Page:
As they waited for their certificates of graduation from the four-week citizens police academy, the senior citizen participants beamed with pride.
Then, the moment arrived — one by one their names were called and they each walked up, shook hands with police officials and city leaders, then took pictures with their certificates hoisted high. The atmosphere was light and festive. Camera lights flashed. Some friends and family members showed up and several city leaders stopped by to congratulate them.
One of the participants was Verna Rivers, who has a special needs son. East St. Louis Police Chief Michael Floore told her how important it was for him to be fingerprinted and vital information concerning him entered into the police database so if he ever wondered off, the police would have some information about him already on file.
The ceremony was held earlier this week at the Jazz at Walter Circle building in East St. Louis.
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Another graduate, Frank Adams, talked about how informative the academy was and how more seniors, adults and young people need to participate to see how the police can work together with the community when the community works with the police department.
“We learned how to be more watchful of the things going on around us. And, if we feel the situation is not right, we should get as much information as we can and then call police. We were told that we should not get involved with the situation as we could get hurt.,” he said.
Clara Rockett said, “I am very happy that our police department took time out to come to our building and talk to us about things that are very important to keep us safe. I am more comfortable now because I have a better understanding how the department can work with me to keep me and the others who live here as safe as possible.”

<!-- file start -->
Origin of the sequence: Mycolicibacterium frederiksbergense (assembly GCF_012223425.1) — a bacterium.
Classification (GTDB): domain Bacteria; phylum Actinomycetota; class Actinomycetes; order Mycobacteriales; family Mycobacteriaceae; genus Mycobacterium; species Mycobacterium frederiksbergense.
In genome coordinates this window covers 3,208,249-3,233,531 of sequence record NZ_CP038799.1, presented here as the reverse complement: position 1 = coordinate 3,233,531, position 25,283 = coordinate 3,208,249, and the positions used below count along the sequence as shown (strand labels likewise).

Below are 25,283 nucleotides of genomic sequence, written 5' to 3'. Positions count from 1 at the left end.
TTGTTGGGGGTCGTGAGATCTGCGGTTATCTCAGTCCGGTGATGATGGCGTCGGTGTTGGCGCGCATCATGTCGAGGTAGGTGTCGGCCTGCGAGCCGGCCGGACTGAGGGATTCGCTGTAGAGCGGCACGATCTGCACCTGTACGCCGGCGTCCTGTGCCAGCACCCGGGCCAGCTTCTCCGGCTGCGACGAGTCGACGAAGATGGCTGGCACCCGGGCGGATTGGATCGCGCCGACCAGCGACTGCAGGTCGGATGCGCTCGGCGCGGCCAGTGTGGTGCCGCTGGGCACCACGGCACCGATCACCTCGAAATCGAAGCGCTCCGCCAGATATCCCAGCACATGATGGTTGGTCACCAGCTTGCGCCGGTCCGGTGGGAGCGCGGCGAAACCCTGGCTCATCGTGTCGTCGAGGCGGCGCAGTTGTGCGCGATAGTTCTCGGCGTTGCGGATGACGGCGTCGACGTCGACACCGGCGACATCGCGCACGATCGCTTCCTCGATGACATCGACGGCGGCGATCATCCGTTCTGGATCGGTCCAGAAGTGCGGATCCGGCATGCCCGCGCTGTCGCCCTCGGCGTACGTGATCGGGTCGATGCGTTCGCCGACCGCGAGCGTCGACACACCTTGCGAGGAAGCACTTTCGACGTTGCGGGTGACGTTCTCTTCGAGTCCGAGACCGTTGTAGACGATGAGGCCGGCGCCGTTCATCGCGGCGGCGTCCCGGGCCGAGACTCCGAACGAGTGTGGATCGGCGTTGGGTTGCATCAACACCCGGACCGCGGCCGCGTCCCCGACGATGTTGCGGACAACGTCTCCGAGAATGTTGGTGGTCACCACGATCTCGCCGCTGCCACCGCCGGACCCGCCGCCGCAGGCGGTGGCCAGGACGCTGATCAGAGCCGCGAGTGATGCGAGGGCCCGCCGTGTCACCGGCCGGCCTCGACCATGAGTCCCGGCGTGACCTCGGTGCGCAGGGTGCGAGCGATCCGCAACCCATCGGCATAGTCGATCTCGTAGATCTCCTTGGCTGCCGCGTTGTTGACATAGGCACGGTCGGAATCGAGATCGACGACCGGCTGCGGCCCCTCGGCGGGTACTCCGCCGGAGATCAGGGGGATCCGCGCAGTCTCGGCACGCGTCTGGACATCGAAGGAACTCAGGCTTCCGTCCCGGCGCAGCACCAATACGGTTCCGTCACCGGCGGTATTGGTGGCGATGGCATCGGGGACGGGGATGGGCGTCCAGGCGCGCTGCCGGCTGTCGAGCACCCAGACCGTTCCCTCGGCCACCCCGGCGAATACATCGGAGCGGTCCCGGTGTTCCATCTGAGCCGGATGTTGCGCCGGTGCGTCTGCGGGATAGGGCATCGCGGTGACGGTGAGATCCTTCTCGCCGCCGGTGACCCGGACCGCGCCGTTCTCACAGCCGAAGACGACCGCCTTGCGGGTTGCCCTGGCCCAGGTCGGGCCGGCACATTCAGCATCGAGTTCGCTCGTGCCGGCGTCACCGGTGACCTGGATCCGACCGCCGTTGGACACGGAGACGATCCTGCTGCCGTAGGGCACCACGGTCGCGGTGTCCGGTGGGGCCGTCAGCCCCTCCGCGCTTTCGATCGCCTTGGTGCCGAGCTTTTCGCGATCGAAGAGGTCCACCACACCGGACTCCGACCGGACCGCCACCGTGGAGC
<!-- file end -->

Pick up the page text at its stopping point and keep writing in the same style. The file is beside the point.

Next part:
Floore had the men and women in the building rolling with laughter when he said, “I am a grandmoma’s boy. I enjoyed coming here with some members of my staff and others who work in law enforcement to explain how the law works and how the police can work with the citizens to create a safer environment.
“We talked to them about public safety, identity theft, how they should respond to police if they are stopped and asked questions. We talked about police officer safety. We told them that they should dial 411 to make a report if it is not an emergency. But, if it is an emergency they need to dial 911. We discussed things like elderly abuse, domestic abuse, what to do if they have special needs individuals in their families and more,” FLoore said.
“This was a good group. They were always engaged and they had a lot of good questions. We are leaving this group feeling really good and we know they will do the things they’ve been taught to protect themselves and those who they live around. They know they are our eyes and ears because we can’t be everywhere at once,” Floore said.
Latoya Greenwood, chairman of the city’s Public Safety Committee, greeted the seniors warmly and cast upon them a lot of praise for being dedicated to the police academy and coming to each session, and paying attention to the new information they learned.
Floore credited City Manager Deletra Hudson with giving him the green light to move around the community more “to let the people know that we are for them. We want to go home at the end of our shifts and we want to teach people what our job entails and talk to them about doing things to keep from being arrested and how to stay safe. So, we thank the city manager,” Floore said.
Hudson told the graduates she was very pleased with them “for deciding to be a part of East St. Louis’ public safety team.
“I know we have resources at the city. I encourage you to get involved and to pull somebody else along with you. Let them know you’re involved and that there’s a better way and better choices to be made,” Hudson said.
Mayor Alvin L Parks, Jr. told the seniors, “Police need citizens because they actually see what’s going on in their neighborhoods. If we have individuals out here doing wrong and they stay out here, they will continue doing wrong. You are the eyes and ears,” Parks said.
He added, “You all have lived the lives we hope our young people will live to see.”
Contact reporter Carolyn P. Smith at 618-239-2503 or firstname.lastname@example.org.